By: John M Jerva
I don’t know how many times I can say it but I’ll say it here to officially start my review of the new WWII action-thriller Hell Hath No Fury. Former stunt professionals turned filmmakers are the best at making action movies. Having cut their teeth in one of the hardest aspects of filmmaking, stunts, these men and women know how to execute action set pieces and definitely know what the audience wants from the viewing experience. Having been in front of the camera doing it, these professionals develop some of the most exhilarating films working behind the camera.
Filmmaker Jesse V Johnson is top tier in this regard as he has been doing it for so long and he is a master craftsman of indie action cinema. The action isn’t the only thing that Johnson is concerned about while he makes his films. The story has to matter and the characters have to be essential and the audience has to care about them to compliment the carnage and mayhem on screen. It has to mean something and it can’t be action for action sake.
Johnson is back after a long hiatus and it’s a welcome sight for sore eyes as the action maestro switches it up and delivers a WWII epic like no other. There have been countless films made throughout history about the conflict but Hell Hath No Fury is a tight, taut character study of damaged individuals who are only looking to survive at the end of a war that has essentially taken their souls.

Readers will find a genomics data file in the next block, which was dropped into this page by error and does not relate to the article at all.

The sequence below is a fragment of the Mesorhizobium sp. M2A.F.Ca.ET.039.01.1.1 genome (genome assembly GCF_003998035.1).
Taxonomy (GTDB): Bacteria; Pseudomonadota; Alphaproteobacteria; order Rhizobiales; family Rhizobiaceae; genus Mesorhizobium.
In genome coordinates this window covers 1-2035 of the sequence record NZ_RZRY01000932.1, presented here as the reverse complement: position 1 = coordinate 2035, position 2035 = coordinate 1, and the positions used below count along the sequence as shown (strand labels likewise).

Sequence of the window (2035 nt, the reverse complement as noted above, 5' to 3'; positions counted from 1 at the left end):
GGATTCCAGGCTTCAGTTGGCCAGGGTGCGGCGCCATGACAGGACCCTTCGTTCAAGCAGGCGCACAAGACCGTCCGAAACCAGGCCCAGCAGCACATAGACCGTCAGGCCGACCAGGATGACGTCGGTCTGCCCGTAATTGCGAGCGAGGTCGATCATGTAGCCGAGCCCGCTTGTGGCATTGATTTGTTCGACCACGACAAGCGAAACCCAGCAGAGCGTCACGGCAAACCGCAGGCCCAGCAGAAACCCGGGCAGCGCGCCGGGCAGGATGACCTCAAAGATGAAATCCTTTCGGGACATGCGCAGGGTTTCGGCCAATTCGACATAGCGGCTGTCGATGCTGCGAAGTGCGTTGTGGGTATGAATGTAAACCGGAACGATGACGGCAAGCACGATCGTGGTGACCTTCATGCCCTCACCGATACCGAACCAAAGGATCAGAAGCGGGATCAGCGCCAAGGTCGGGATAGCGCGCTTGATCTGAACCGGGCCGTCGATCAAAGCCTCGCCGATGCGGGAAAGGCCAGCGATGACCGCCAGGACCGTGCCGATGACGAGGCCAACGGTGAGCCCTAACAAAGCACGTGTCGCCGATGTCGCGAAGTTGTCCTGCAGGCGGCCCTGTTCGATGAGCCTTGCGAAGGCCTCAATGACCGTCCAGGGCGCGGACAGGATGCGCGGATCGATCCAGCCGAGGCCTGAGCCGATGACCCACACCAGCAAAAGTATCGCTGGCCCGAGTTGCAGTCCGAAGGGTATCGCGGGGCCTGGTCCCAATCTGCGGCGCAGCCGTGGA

The film starts out as the war is ending and Marie (Nina Bergman) has been branded a traitor for sympathizing with the Germans. Marie has been involved with ruthless SS officer Von Bruckner (Daniel Bernhardt) but her motives to this point are unclear. Is she a true traitor, a soldier working undercover to bring down the German war machine, or simply just a French woman trying to survive? That is the question and one that Johnson fleshes out with meaty dramatic scenes and bloodthirsty war action.
Marie is rescued by allied forces but it’s with a catch. They know that she has knowledge of where German gold is buried and these damaged men want their cut before they rotate back to the world. The squad is led by a stalwart Maitland (Louis Mandylor) and he is not messing around as he sees Marie as his chance for a better future.
Marie, of course, reluctantly agrees, and she leads the men to a remote cemetery where she left the fortune and supposedly the body of Von Bruckner. There the stage is set for a deadly game of cat and mouse as Marie and the soldiers try to up hand each other and greed eventually rears it’s ugly head.
At the center of Hell Hath No Fury is Nina Bergman who plays Marie. She plays the role with such stoicism and calculating unpredictability that we are never really sure what she is up to. It’s a fierce tour de force performance and one that I think should be a serious contender for an Oscar. The film lives and breathes through Marie and Bergman hits a grand slam in her presence and performance.